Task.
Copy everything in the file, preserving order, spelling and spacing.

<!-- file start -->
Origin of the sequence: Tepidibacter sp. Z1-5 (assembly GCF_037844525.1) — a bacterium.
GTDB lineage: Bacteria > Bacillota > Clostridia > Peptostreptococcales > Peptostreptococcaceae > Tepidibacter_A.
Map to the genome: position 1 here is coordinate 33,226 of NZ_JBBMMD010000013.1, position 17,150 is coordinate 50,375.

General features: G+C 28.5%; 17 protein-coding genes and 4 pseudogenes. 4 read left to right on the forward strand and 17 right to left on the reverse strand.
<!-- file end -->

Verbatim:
Origin of the sequence: Tepidibacter sp. Z1-5 (assembly GCF_037844525.1) — a bacterium.
GTDB lineage: Bacteria > Bacillota > Clostridia > Peptostreptococcales > Peptostreptococcaceae > Tepidibacter_A.
Map to the genome: position 1 here is coordinate 33,226 of NZ_JBBMMD010000013.1, position 17,150 is coordinate 50,375.

General features: G+C 28.5%; 17 protein-coding genes and 4 pseudogenes. 4 read left to right on the forward strand and 17 right to left on the reverse strand.